ROCKLAND, Maine ― The city’s planning board has rejected a proposal to erect a 120-foot tall cellphone tower on Route 1.
After a two-and-a-half-hour meeting on Tuesday night, Rockland Planning Board Chair Erik Lausten explained the decision, saying the project would be “injurious” to the surrounding area.
The proposal from Bay Communications LLC and North East Wireless Communications, an AT&T affiliate, drew sharp criticism from residents of neighboring subdivision, Pen Bay Acres, and prompted city officials to consider stricter regulations on the height and locations of cellphone towers.
“I can’t think of too many people who would want to live next to a cell tower,” one Pen Bay Acres resident said.
Residents of Pen Bay Acres worried that the monopole tower would obstruct views of Penobscot Bay and cause their property values to decrease. But a consultant hired by the city and paid for by the communications companies issued a report to the planning board Tuesday night disputing that claim.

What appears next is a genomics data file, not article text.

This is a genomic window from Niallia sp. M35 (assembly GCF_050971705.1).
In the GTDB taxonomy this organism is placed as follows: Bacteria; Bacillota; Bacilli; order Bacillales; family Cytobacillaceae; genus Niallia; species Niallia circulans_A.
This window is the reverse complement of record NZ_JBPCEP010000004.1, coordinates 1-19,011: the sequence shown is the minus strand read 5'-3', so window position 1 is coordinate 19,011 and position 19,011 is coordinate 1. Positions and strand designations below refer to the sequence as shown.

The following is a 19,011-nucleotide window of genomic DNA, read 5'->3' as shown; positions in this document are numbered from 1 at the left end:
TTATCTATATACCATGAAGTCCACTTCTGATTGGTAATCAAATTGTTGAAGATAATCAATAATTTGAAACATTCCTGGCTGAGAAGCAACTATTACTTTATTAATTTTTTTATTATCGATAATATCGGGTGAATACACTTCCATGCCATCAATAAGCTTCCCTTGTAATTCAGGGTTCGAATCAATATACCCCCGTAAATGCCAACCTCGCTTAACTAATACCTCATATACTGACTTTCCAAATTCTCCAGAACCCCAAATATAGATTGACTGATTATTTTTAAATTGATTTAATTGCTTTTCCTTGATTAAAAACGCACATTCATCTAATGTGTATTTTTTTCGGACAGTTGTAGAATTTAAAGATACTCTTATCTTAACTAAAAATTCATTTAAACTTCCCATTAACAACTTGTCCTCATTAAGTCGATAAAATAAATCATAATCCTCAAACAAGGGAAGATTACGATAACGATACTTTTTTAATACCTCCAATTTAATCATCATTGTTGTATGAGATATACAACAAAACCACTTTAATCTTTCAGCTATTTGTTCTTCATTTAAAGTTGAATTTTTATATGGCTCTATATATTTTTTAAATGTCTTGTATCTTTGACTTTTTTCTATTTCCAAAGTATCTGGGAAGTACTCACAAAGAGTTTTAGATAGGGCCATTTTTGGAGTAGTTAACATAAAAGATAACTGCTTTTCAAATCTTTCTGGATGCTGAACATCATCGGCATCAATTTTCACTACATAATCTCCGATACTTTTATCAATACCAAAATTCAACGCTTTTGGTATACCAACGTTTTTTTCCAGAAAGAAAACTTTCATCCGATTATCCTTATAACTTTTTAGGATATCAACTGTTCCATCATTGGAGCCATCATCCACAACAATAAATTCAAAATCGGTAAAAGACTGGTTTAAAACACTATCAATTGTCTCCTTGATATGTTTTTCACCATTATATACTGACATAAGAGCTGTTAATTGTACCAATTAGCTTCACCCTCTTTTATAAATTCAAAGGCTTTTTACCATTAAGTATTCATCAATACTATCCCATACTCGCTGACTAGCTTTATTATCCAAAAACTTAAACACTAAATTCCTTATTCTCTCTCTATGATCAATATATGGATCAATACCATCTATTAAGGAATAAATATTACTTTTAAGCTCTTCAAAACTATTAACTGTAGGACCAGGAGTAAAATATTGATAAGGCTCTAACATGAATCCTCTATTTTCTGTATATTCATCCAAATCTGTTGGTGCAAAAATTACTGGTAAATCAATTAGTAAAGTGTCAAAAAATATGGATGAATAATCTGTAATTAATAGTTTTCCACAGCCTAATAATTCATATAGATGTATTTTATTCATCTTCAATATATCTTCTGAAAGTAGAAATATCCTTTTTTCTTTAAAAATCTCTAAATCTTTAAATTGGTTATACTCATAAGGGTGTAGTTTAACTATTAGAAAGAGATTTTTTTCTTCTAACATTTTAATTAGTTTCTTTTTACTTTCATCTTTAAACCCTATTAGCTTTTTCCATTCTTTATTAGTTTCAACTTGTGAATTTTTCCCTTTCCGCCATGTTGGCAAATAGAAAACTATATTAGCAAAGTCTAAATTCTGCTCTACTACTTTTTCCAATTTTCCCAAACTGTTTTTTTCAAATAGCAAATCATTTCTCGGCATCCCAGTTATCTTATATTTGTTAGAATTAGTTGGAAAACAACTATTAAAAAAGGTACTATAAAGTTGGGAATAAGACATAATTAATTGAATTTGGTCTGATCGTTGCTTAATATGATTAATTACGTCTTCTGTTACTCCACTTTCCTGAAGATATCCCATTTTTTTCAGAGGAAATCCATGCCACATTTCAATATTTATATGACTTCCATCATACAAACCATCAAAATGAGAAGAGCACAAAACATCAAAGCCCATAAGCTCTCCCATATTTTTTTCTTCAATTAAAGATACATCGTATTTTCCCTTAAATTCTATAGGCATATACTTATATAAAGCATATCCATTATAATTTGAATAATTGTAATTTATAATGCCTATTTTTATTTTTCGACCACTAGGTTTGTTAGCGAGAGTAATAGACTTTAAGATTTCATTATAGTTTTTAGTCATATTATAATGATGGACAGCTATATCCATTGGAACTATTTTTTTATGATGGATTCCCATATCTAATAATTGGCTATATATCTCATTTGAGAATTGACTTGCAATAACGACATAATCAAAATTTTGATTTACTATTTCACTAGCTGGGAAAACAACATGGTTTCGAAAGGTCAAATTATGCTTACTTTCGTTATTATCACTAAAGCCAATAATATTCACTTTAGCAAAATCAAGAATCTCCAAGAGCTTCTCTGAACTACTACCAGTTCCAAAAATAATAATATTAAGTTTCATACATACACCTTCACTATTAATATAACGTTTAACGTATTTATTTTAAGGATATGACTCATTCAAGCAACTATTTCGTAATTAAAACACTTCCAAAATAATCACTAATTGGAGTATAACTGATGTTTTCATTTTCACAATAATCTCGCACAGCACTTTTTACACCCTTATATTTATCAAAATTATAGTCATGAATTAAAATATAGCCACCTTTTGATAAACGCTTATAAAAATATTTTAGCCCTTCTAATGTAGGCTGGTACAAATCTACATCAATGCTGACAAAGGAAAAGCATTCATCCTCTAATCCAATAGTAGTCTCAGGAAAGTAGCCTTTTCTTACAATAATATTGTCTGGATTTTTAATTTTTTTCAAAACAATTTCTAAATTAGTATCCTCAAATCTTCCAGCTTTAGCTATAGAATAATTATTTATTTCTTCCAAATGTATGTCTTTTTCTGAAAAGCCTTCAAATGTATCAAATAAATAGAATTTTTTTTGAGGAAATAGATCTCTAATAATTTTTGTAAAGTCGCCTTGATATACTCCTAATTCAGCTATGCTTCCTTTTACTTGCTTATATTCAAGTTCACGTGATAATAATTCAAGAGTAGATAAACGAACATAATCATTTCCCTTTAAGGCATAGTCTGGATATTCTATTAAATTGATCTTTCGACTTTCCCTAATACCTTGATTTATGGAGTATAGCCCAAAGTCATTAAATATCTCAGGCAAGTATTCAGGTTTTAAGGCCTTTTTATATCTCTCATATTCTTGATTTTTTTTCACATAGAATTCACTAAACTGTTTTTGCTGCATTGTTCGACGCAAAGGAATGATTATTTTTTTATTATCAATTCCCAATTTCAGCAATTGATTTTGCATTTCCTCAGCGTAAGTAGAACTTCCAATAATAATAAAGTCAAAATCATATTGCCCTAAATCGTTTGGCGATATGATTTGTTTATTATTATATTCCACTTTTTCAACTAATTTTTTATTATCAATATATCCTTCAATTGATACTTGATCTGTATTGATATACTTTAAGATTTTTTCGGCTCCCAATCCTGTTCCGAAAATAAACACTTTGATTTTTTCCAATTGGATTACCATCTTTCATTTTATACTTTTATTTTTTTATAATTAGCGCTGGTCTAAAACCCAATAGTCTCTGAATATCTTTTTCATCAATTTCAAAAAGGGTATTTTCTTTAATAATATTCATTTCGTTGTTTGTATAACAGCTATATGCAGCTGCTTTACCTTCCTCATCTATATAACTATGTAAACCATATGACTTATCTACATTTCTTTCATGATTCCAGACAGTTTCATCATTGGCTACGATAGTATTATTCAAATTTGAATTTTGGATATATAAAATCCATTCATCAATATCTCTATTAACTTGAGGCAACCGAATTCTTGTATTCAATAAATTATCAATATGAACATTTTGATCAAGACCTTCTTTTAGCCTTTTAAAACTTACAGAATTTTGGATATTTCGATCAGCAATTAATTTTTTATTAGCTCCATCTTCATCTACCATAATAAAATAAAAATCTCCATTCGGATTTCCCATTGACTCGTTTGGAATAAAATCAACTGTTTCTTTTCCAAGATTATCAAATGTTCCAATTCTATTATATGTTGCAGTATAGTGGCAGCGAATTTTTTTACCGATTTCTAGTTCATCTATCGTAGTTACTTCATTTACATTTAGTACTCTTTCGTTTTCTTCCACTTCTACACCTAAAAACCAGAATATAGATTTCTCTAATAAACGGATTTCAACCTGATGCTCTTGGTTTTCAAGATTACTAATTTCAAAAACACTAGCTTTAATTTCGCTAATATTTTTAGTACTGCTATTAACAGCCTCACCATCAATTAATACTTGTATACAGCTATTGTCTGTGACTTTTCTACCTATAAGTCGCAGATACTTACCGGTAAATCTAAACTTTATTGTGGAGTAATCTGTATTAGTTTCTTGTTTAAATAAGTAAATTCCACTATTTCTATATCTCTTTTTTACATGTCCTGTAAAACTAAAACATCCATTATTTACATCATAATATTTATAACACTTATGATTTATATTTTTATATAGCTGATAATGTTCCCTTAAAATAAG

The consultant Fred Bucklin looked at the selling prices of homes located next to three other cellphone towers in the city and found none suffered from declining values.
Many in attendance, including some members of the planning board, questioned the accuracy of Bucklin’s report.
John Springer, an attorney representing the communications companies, said if the planning board continues to reject proposals for cell towers located in the commercial area of Route 1, they will effectively create a prohibition on these towers in an area where there is a gap in coverage.
Springer said the companies’ only recourse would be taking the city to court, however, he stopped short of saying whether this would happen.
Next month, the Rockland City Council will be taking a final vote on an ordinance that would limit the height of cellphone towers to 100-feet and restrict them from being located within 1,000 feet of a residential neighborhood.
“This is about aesthetics in the city of Rockland,” Geiger said at a council workshop last month. “These are 12-story towers, so it’s really about what criteria should the city use to determine where to put cell towers so we are not inadvertently creating an aesthetic nightmare.”